UUID solves this by, for example, giving each server an agreed prefix that it inserts at the beginning of each UUID, then inserts a timestamp, then the identifier itself.

Interesting fact: When writing such a huge amount of data, we are not so much interested in when what record was written, but in what order it was written (so that we don't switch the order of messages for the user, for example).

You might ask how to handle a situation where the servers can't agree with each other on which prefix to use. This problem arises, for example, in decentralized or offline applications. In this case, the UUID can even be generated randomly.

The question then is what are the chances that a conflict will occur when randomly generating a UUID. Well, it probably won't happen to you. There are approximately 2^122 unique UUIDs (because it's a 128-bit number). In practice, the chance of a conflict is approximately 0.00000000006 (6 × 10-11). In practice, what this means is that if we generate 1 billion UUIDs every second for the next 100 years, the chance of conflict will be 50%. So conflict is more likely not to occur, and UUID is the definitive solution to your database problems.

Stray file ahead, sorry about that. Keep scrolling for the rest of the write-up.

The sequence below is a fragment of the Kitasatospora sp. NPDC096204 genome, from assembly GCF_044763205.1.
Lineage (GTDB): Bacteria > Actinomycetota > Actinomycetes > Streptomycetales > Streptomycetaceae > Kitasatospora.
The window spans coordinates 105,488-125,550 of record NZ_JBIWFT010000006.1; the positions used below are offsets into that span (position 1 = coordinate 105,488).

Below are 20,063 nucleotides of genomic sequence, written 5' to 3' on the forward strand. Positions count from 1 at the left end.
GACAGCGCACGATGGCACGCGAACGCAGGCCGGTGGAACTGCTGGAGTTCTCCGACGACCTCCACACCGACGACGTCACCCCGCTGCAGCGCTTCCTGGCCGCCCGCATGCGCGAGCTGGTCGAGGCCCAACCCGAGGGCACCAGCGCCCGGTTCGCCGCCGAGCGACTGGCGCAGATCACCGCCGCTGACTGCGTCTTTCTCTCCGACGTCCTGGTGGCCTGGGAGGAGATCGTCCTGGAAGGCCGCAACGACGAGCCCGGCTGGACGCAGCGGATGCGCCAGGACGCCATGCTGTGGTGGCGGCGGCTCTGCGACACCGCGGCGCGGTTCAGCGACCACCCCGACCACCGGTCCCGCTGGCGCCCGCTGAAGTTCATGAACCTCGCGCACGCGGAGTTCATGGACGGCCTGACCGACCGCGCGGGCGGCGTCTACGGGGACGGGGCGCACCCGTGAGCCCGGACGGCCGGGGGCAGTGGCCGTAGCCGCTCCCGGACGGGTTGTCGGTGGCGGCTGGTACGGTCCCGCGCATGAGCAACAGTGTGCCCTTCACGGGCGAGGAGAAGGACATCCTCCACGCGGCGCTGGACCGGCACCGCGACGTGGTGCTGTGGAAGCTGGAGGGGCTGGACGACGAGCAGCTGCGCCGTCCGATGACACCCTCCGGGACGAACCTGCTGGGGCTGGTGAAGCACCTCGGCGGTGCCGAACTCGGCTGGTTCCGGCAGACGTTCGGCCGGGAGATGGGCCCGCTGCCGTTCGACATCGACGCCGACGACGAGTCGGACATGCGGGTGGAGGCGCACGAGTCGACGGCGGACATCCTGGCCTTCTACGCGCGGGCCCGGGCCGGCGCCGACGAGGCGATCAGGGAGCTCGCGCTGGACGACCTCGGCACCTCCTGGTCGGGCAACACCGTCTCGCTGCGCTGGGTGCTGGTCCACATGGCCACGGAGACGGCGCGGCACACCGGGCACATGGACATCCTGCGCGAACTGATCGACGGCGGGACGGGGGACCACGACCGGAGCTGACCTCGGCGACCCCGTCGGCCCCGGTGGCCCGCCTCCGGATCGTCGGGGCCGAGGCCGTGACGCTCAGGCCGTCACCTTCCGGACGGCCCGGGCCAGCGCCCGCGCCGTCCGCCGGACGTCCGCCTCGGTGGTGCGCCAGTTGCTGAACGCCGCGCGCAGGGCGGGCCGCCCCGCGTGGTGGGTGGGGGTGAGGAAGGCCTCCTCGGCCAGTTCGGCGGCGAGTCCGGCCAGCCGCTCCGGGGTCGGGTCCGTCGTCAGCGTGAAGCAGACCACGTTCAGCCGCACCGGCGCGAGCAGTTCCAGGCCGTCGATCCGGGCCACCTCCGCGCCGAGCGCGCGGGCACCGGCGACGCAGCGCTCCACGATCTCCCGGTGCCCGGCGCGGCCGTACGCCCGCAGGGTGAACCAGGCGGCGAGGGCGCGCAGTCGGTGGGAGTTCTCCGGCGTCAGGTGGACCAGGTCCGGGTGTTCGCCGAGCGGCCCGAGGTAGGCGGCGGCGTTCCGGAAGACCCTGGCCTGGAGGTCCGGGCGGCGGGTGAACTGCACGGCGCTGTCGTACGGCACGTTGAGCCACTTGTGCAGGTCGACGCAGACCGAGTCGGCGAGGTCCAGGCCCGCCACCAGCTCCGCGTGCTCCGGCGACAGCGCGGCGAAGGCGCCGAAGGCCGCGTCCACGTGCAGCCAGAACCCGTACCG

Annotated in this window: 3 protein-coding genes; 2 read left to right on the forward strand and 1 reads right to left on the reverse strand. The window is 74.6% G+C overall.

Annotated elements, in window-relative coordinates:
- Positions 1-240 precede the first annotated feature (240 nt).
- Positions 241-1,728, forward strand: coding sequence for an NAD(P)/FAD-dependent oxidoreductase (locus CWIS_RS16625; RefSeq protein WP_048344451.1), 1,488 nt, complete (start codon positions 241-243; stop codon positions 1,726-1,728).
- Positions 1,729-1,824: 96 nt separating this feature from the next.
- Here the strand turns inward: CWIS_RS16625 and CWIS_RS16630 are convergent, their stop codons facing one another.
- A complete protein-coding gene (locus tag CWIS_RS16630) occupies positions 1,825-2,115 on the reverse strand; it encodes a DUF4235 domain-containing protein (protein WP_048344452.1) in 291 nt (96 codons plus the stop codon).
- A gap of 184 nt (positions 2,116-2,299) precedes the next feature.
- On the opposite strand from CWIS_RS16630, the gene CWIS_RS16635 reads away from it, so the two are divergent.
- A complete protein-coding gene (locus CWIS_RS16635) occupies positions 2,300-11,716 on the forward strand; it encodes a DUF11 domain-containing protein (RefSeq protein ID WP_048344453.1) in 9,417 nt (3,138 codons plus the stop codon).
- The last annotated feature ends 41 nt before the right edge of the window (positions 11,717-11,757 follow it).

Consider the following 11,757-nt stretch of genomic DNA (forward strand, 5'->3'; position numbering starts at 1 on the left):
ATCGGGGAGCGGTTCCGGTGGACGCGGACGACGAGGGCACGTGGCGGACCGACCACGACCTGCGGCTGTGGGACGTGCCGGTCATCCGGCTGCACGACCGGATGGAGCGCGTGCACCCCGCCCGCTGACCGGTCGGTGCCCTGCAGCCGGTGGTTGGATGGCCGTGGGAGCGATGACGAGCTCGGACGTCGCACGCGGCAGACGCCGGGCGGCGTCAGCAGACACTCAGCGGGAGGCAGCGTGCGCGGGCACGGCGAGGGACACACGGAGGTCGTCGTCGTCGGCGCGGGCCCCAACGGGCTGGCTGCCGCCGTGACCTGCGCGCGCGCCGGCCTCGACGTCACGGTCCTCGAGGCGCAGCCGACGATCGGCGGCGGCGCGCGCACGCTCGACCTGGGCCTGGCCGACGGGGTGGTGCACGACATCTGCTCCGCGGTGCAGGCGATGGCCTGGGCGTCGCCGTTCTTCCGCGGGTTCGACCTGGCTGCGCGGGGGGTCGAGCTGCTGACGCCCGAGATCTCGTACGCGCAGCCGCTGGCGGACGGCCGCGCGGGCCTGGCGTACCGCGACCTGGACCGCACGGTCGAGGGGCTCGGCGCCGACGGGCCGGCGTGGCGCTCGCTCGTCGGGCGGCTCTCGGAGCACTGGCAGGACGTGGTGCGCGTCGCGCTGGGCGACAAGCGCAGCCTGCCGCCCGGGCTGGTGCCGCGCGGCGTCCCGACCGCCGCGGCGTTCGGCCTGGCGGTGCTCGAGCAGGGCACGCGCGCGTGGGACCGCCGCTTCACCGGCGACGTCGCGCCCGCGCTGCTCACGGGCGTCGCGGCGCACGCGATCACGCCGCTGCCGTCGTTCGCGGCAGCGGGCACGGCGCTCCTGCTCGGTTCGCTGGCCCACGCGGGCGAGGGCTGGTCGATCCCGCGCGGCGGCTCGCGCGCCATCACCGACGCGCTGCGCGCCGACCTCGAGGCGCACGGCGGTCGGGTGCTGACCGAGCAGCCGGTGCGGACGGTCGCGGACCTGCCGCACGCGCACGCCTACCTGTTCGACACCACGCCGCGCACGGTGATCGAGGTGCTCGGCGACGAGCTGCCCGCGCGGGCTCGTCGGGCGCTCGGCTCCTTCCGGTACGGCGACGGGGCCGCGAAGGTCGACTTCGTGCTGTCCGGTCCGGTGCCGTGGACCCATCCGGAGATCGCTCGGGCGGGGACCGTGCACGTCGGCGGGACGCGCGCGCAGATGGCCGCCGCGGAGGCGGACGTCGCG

Is there a need for such a robust solution?

If you don't know, the answer is no.

With the primary key set to int with the unsigned flag, there are 4,294,967,295 possible values (4 billion). For a comparison of integer sizes, see the MySql documentation.

By the time you store 4 billion records in one table, you will probably run out of disk space sooner.

Integer and join performance

Integers are really very fast. There are native optimizations for them in MySql. Indexes work properly (plus they are much smaller), they only take 4 bytes, they are very fast to join, and they will be fine for most cases.

If you're dealing with a database replication problem, the best solution might be to put the entire database in the cloud like MS Azure and query it externally. Even when storing tens of millions of records, the speed of access via integer to a specific row is in the order of milliseconds (under 3 ms on a well-configured server), and with a clustered index, the time can be well sustainable even with a large number of requests.

If you really need to use UUIDs, you'd better leave the MySql world and go the Postgres database route, which unlike MySql has its own data type for UUUIDs. Working with joins is a huge problem with UUIDs and MySql, and when joining just 3 tables (with each having only sub tens of thousands of records), the entire query can take several hundred milliseconds to low seconds to process. And this is unfortunately a MySql problem that you probably can't solve.

Jan Barášek   Více o autorovi

Autor článku pracuje jako seniorní vývojář a software architekt v Praze. Navrhuje a spravuje velké webové aplikace, které znáte a používáte. Od roku 2009 nabral bohaté zkušenosti, které tímto webem předává dál.